The UDRP complaint for the domain name creativ.com was denied at the National Arbitration Forum by a 1-member panel. This was a clear Reverse Domain Name Hijacking case but the owner of the domain did not respond to the complaint. Nevertheless the owner of the domain name won the complaint as the Complainant doesn’t even have a registered trademark, yet alone a trademark that predates the domain name registration.
The domain name creativ.com was registered in 1999. The <creativ.com> domain name resolves to a website that includes a general offer to sell the disputed domain name. Complainant claims that Respondent has not replied to numerous offers from Complainant to purchase the domain name beginning in August of 2013, roughly five months ago. Complainant alleged that Respondent had not made any use of the disputed domain name.
Complainant claims to have filed trademark applications for three service marks with the United States Patent and Trademark Office on October 1, 2013, roughly four months ago. The marks are [CREATIV] (Reg. No. 86,080,098), THE CREATIVE MOVEMENT (86,079,992), and I AM A CREATIV (86,079,288). All three marks are currently awaiting examination according to Complainant. Complaint alleged common law rights by using the [CREATIV] mark in the course of its routine business for approximately two years as its brand identity.
The complainant didn’t even bother to include these trademark applications in the complaint.
Here is what the panelist said:
Complainant states that it filed trademark applications for three service marks with the USPTO on October 1, 2013. Complainant explains that those marks are [CREATIV] (Reg. No. 86,080,098), THE CREATIVE MOVEMENT (86,079,992), and I AM A CREATIV (86,079,288). Complainant claims that all three marks are currently awaiting examination. The Panel notes that Complainant does not include in the Complaint any of the trademark application documents and, as such, there is absolutely nothing in the record to give credit to the contention that there are any trademark applications by Complainant. Therefore, the Panel must look to Complainant’s common law rights, if any, to determine if Complainant has rights in the [CREATIV] mark pursuant to Policy ¶ 4(a)(i).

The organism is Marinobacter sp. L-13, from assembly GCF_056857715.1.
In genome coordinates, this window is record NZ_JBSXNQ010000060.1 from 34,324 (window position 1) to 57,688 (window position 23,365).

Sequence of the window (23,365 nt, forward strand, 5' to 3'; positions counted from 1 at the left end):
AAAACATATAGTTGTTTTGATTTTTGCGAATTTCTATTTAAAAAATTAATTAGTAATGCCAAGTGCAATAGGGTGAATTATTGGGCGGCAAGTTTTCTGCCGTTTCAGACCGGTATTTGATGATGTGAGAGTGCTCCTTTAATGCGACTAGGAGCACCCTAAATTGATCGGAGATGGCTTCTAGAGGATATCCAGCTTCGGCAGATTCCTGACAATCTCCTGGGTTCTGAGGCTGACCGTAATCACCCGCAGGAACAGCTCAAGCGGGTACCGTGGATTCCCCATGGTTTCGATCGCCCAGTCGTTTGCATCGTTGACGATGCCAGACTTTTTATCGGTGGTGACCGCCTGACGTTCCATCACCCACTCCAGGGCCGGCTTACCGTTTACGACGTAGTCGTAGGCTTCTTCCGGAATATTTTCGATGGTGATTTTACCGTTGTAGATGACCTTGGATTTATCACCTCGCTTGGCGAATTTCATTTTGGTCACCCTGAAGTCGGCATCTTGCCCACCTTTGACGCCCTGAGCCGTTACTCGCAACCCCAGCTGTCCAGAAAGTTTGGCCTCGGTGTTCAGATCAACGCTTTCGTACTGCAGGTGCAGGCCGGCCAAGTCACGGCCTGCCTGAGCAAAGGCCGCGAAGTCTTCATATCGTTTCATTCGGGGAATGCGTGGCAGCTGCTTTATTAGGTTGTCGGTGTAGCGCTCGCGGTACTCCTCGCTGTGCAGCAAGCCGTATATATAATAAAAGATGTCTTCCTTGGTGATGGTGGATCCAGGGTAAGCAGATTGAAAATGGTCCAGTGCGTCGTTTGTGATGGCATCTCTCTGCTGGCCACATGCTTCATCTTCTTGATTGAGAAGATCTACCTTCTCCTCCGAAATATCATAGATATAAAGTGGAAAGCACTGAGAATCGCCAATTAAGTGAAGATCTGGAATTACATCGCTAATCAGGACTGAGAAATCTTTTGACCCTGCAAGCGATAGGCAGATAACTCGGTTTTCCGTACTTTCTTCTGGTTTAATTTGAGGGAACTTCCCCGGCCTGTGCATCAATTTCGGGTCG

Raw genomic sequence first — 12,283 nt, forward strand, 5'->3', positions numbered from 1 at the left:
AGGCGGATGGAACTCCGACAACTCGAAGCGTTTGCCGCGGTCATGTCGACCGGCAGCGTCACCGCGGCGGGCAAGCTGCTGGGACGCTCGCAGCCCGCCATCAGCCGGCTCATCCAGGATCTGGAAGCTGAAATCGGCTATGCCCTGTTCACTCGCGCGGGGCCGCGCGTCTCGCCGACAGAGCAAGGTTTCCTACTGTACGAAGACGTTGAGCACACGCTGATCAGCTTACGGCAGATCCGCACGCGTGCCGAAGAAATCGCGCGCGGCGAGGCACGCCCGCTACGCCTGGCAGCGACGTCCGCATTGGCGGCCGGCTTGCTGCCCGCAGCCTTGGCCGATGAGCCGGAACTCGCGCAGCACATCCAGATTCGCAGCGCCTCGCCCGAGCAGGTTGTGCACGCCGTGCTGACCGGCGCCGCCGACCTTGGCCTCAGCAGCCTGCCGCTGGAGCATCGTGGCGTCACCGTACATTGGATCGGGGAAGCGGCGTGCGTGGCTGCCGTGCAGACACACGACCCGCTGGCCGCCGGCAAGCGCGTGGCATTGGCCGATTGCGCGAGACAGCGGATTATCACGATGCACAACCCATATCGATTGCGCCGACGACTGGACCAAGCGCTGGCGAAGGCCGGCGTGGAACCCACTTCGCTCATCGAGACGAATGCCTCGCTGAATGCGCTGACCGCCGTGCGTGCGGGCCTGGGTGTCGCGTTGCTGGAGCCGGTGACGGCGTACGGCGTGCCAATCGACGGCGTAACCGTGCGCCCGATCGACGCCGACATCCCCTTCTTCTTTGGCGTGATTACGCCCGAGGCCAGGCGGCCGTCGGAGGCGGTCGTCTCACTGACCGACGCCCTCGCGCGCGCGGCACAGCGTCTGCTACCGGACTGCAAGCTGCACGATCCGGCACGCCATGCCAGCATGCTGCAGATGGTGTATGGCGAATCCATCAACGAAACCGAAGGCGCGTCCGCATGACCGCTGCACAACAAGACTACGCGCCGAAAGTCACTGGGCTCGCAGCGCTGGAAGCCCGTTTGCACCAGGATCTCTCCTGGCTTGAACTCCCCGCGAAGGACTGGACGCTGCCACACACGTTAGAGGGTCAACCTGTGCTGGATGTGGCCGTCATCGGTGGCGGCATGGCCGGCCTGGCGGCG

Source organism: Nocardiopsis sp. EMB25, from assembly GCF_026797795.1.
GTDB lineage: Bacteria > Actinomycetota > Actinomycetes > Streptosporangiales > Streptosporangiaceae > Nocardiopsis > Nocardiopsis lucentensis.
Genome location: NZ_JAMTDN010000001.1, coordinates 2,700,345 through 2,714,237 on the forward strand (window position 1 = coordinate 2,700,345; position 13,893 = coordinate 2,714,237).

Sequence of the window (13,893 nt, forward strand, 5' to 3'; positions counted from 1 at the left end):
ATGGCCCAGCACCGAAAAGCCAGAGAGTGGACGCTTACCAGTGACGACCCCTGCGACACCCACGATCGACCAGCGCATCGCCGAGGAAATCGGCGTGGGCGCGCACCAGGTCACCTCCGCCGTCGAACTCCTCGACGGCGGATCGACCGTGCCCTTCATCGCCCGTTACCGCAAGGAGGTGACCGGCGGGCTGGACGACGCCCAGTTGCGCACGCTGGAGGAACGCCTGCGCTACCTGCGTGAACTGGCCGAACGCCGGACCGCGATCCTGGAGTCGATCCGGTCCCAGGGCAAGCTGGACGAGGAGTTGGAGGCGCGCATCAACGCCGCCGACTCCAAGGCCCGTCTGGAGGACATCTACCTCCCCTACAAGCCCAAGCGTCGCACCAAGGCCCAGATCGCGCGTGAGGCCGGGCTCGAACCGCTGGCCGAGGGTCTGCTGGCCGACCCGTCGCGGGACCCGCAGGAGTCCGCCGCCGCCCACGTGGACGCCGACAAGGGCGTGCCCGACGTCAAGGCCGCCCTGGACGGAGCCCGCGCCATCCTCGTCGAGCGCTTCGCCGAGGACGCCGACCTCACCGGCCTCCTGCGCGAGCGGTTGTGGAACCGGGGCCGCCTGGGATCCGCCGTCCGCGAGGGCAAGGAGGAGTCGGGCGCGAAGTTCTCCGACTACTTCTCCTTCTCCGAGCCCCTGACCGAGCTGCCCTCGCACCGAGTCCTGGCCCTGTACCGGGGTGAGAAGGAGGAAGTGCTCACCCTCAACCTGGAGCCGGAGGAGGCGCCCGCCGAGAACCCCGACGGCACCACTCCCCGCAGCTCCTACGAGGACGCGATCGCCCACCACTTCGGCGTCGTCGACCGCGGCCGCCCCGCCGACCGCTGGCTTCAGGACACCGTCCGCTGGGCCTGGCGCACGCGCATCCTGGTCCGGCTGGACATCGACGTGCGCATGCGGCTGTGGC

Complainant claims that it has established common law rights by using the [CREATIV] mark in the course of its routine business for approximately two years as its brand identity. The Panel notes that Complainant provides support for its assertion of common law rights by way of a twitter account, which has 1,591 followers, as well as a website located at <iamcreativ.com>. The Panel also notes that the twitter account and the website make use of the [CREATIV] mark. It is clear that the domain name at issue was registered in 1999, fourteen years ago. It is also clear that Complainant only claims use of the [CREATIVE] mark for the past two years with no evidence of significant and widespread public association with Complainant or its goods and services. The Panel finds that the above evidence is not sufficient to establish a secondary meaning for the mark in the mind of the public and thus to confer common law rights in the Complainant’s [CREATIV] mark under Policy ¶ 4(a)(i).
The Panel finds that Policy ¶ 4(a)(i) has not been established.
Since the Panel concludes that Complainant has not satisfied Policy ¶ 4(a)(i), the Panel it declines as unnecessary the analysis of the other two elements of the Policy.
Having failed to establish all three elements required under the ICANN Policy, the Panel concludes that relief shall be DENIED.
Accordingly, it is Ordered that the <creativ.com> domain name remain with Respondent.
James A. Carmody, Esq., Panelist